Management practice effects on surface total carbon: Differences in spatial variability patterns

A. N. Kravchenko, G. P. Robertson, X. Hao, D. G. Bullock

Research output: Contribution to journalArticlepeer-review

Abstract

Lack of information about the spatial variability of soil C in different management systems limits accurate extrapolation of C sequestration findings to large scales. The objectives of this study were to: (i) describe and quantify variability of total C in three management systems, chisel-plow (CT) and no-till (NT) with conventional chemical inputs and a chisel-plow organic management practice with cover crops (CT-cover) 15 yr after conversion from conventional management; (ii) assess the strengths of spatial correlation in the three studied systems; and (iii) evaluate contributions of topography and texture to the overall total C variability and its spatial components. The data were collected at 12 60 by 60 m plots at the Long Term Ecological Research site, Kellogg Biological Station, MI. The data consisted of elevation measurements taken on a 2 by 5 m grid and a total of 1160 measurements of total C, sand, silt, and clay contents taken from the 0- to 5-cm depth. Overall variability of total C in NT was more than four times greater than in CT, and in CT-cover the variability was more than two times greater than CT. Spatial correlation of total C was the strongest in NT, followed by CT-cover, and then by CT. Stronger spatial structures in NT and CT-cover were found to form in response to topographical and texture gradients. Effects of texture were largely associated with topographical effects; however, even when topography was controlled for, texture still substantially contributed to explaining total C variability.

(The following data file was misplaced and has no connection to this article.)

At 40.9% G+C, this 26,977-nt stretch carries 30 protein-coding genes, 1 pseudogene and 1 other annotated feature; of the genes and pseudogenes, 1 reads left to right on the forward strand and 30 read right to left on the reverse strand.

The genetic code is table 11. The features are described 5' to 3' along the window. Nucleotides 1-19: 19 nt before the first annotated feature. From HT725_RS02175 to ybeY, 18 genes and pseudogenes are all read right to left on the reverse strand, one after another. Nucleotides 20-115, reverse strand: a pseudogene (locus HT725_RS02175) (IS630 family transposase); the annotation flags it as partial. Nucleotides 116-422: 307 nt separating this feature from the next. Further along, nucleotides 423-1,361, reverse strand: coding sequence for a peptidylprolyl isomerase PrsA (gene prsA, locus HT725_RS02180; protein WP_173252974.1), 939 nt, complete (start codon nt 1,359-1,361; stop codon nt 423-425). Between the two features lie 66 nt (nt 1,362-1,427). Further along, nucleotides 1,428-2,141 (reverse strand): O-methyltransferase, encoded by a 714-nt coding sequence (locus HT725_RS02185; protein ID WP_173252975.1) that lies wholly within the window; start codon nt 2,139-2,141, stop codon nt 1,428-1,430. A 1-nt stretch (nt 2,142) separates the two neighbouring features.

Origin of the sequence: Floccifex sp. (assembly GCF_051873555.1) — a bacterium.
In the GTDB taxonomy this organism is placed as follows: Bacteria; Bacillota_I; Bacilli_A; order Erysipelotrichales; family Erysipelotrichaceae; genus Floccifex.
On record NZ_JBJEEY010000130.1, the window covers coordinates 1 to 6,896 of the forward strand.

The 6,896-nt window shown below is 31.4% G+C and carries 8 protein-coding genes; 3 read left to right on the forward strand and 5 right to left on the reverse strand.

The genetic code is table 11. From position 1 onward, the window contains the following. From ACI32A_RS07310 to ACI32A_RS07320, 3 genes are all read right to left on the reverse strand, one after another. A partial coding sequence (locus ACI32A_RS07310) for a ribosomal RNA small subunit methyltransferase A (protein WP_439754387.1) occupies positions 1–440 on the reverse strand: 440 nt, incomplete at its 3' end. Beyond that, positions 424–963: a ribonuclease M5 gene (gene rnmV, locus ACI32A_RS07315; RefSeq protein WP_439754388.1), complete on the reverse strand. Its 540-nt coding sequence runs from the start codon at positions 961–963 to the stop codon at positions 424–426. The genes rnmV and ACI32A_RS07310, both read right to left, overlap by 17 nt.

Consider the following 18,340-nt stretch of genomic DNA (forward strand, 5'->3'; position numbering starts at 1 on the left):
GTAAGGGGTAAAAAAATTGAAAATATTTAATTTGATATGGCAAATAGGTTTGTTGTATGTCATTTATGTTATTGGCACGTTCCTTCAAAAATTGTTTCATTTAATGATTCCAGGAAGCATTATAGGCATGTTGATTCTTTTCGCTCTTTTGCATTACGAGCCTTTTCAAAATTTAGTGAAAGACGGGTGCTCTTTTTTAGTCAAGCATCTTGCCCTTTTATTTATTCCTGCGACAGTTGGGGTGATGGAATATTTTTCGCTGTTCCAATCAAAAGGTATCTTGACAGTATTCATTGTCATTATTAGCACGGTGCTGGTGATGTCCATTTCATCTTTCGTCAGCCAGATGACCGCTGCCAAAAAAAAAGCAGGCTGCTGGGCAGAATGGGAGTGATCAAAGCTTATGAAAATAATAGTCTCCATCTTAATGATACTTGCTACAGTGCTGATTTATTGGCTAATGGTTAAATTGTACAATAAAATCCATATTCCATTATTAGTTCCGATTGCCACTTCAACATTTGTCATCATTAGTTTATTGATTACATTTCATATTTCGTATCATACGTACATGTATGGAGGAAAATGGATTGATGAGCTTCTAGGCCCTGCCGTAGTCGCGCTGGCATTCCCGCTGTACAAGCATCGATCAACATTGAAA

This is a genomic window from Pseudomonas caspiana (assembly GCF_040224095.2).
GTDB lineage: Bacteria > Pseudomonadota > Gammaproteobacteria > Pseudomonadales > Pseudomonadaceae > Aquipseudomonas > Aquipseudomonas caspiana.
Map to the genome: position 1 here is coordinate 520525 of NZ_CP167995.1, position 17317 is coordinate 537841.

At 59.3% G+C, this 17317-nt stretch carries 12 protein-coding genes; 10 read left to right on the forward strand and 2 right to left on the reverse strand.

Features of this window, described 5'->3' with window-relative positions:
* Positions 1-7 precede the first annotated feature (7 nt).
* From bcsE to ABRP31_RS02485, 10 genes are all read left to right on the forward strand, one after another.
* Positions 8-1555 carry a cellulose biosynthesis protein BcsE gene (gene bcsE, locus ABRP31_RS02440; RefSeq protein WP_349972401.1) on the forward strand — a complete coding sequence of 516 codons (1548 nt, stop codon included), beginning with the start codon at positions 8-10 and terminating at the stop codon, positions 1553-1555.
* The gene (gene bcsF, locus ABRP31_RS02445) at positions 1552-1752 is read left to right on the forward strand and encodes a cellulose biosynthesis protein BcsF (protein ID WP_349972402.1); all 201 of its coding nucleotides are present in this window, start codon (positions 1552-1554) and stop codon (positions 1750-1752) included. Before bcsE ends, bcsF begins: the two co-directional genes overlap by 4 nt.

Original languageEnglish (US)
Pages (from-to)1559-1568
Number of pages10
JournalAgronomy Journal
Volume98
Issue number6
DOIs
StatePublished - Nov 2006

ASJC Scopus subject areas

  • Agronomy and Crop Science

Fingerprint Dive into the research topics of 'Management practice effects on surface total carbon: Differences in spatial variability patterns'. Together they form a unique fingerprint.

Cite this